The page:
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Hubris, or the idea that humans can out-cheat and be better than the Gods, is perhaps best discussed in the character of Friar Lawrence in this play. One of the major themes within this play is destiny and how is something is meant to happen, you cannot change it. Destiny is clearly against the union of Romeo and Juliet: they are called "star cross'd lovers" and numerous quotes make reference to the attempts of the lovers to defy the power of destiny ("I defy you stars" for example).
Arguably, the hubris of Friar Lawrence is what resulted in their deaths. He feels that he can marry two teens from warring houses without the knowledge of their parents. One of his reasons for doing this is that he feels this will heal the breach between the two houses of Capulet and Montague. He does not stop to think that this secret marriage might actually make things worse.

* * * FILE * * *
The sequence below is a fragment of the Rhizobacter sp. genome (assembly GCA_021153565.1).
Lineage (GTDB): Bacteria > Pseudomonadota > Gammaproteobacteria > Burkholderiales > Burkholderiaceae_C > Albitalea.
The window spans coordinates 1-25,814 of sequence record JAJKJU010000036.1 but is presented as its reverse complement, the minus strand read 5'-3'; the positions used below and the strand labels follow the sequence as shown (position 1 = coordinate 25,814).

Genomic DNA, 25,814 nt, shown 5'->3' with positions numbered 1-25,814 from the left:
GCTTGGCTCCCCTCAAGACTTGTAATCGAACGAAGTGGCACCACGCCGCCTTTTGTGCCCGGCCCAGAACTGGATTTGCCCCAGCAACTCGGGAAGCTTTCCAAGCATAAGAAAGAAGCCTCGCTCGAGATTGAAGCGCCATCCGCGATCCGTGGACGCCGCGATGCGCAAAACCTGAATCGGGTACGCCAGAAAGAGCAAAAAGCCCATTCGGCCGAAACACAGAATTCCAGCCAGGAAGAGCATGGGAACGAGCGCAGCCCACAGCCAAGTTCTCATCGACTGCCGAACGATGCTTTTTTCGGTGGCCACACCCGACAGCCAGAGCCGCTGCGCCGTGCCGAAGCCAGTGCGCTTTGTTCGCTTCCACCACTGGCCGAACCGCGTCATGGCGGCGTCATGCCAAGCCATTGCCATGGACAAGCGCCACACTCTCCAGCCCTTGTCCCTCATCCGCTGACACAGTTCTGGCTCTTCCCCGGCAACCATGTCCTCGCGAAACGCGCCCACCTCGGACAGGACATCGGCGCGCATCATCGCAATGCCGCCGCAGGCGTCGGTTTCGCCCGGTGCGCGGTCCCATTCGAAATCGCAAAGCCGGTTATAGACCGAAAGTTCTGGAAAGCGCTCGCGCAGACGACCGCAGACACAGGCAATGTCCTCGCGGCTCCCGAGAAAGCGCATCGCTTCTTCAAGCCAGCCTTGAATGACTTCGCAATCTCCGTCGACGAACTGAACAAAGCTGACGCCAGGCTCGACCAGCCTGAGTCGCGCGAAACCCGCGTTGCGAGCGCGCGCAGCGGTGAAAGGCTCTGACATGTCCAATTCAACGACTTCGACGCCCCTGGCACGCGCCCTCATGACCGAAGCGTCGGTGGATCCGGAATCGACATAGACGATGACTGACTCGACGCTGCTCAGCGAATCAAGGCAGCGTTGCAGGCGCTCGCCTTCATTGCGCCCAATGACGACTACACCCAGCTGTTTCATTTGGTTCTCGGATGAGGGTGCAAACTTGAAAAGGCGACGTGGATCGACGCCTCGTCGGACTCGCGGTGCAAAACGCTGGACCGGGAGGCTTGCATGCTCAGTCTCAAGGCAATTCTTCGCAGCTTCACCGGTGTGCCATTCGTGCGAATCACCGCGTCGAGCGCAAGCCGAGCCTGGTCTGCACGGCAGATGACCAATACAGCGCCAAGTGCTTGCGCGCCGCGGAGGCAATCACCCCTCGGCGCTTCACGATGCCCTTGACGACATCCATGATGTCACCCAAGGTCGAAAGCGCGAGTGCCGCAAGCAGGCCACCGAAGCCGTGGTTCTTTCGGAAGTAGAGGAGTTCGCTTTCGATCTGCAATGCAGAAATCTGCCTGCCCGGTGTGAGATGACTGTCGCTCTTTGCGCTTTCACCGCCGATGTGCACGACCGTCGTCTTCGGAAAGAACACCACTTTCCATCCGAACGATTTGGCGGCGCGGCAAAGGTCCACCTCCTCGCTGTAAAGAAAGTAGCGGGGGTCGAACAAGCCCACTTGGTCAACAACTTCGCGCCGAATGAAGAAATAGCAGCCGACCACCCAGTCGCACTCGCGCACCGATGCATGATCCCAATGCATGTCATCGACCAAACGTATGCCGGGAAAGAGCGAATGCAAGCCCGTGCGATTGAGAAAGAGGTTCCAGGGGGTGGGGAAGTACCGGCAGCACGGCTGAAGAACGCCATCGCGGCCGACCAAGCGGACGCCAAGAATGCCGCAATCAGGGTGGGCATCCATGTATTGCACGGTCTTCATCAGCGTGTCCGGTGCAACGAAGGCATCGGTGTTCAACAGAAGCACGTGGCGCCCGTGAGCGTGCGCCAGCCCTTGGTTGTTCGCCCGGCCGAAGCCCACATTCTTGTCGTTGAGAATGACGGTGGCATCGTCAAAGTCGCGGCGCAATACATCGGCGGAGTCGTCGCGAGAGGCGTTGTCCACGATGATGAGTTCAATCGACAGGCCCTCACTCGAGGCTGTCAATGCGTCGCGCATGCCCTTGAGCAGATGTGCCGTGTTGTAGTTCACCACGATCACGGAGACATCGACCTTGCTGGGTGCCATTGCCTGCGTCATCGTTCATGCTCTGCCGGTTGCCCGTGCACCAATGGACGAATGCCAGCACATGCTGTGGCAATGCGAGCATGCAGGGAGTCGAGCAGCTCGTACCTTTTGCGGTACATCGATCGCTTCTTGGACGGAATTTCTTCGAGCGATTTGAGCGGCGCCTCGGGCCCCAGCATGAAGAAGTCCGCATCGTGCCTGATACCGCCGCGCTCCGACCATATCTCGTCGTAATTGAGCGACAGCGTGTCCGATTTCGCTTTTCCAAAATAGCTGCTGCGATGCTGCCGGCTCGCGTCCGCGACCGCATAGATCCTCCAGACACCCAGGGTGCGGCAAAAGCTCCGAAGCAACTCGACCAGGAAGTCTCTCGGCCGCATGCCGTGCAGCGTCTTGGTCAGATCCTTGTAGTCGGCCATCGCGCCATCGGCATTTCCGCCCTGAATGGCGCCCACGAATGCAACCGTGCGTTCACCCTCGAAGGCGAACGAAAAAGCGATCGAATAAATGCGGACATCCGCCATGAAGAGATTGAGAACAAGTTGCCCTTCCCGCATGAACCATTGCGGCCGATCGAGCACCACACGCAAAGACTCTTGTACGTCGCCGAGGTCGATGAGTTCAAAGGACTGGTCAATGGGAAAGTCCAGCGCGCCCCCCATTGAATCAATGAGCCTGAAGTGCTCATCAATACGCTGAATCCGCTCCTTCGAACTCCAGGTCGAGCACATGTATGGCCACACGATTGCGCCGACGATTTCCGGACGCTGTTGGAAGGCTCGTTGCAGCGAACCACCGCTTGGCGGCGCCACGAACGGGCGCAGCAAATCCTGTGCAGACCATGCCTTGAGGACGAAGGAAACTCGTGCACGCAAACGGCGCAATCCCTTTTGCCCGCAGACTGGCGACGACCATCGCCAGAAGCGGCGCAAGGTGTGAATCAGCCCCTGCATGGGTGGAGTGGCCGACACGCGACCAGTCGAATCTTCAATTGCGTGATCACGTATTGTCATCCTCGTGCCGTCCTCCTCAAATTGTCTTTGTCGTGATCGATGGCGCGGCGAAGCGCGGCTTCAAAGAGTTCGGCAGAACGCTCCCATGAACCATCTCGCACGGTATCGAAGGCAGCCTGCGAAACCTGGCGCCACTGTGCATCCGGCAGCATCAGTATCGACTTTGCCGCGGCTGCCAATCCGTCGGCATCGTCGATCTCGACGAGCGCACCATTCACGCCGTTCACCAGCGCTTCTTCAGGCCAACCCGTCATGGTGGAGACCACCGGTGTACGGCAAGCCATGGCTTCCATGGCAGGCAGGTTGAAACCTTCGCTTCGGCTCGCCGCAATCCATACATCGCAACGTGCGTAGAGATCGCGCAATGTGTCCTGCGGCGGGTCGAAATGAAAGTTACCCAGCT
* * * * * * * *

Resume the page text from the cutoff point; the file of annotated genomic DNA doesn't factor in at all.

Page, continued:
It is he who creates the scheme to re-unite the lovers, giving Juliet the potion to make her appear dead. He then sends Friar John to give this vitally important message to Romeo, not thinking what might happen if the grief-stricken and slightly irrational Romeo were not to receive it. Of course, we know that he does not get the message in time. Lastly, we see Friar Lawrence offering Juliet the chance to hide away in a nunnery for the rest of her days when he realises how terribly wrong his plan has turned out. Another example of Friar Lawrence's arrogance in thinking that he can outwit fate.
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